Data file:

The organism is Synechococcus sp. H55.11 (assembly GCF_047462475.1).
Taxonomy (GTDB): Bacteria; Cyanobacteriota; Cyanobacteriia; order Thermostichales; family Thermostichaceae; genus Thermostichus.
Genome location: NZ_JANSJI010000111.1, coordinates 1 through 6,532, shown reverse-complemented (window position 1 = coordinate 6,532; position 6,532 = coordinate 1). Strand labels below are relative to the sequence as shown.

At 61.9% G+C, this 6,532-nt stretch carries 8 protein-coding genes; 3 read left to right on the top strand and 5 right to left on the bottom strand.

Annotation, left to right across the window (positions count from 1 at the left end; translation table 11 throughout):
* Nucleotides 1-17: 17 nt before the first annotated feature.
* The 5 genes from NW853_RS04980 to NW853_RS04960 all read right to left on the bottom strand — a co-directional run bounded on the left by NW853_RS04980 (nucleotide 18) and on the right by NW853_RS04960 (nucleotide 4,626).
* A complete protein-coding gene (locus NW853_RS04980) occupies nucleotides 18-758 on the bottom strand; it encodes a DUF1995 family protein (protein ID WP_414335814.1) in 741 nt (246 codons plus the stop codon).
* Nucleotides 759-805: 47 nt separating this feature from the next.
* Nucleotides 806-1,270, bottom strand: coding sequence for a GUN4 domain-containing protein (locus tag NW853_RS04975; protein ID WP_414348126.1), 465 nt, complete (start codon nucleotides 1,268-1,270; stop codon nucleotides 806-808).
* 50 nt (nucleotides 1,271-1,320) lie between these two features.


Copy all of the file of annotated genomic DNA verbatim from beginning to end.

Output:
The organism is Synechococcus sp. H55.11 (assembly GCF_047462475.1).
Taxonomy (GTDB): Bacteria; Cyanobacteriota; Cyanobacteriia; order Thermostichales; family Thermostichaceae; genus Thermostichus.
Genome location: NZ_JANSJI010000111.1, coordinates 1 through 6,532, shown reverse-complemented (window position 1 = coordinate 6,532; position 6,532 = coordinate 1). Strand labels below are relative to the sequence as shown.

At 61.9% G+C, this 6,532-nt stretch carries 8 protein-coding genes; 3 read left to right on the top strand and 5 right to left on the bottom strand.

Annotation, left to right across the window (positions count from 1 at the left end; translation table 11 throughout):
* Nucleotides 1-17: 17 nt before the first annotated feature.
* The 5 genes from NW853_RS04980 to NW853_RS04960 all read right to left on the bottom strand — a co-directional run bounded on the left by NW853_RS04980 (nucleotide 18) and on the right by NW853_RS04960 (nucleotide 4,626).
* A complete protein-coding gene (locus NW853_RS04980) occupies nucleotides 18-758 on the bottom strand; it encodes a DUF1995 family protein (protein ID WP_414335814.1) in 741 nt (246 codons plus the stop codon).
* Nucleotides 759-805: 47 nt separating this feature from the next.
* Nucleotides 806-1,270, bottom strand: coding sequence for a GUN4 domain-containing protein (locus tag NW853_RS04975; protein ID WP_414348126.1), 465 nt, complete (start codon nucleotides 1,268-1,270; stop codon nucleotides 806-808).
* 50 nt (nucleotides 1,271-1,320) lie between these two features.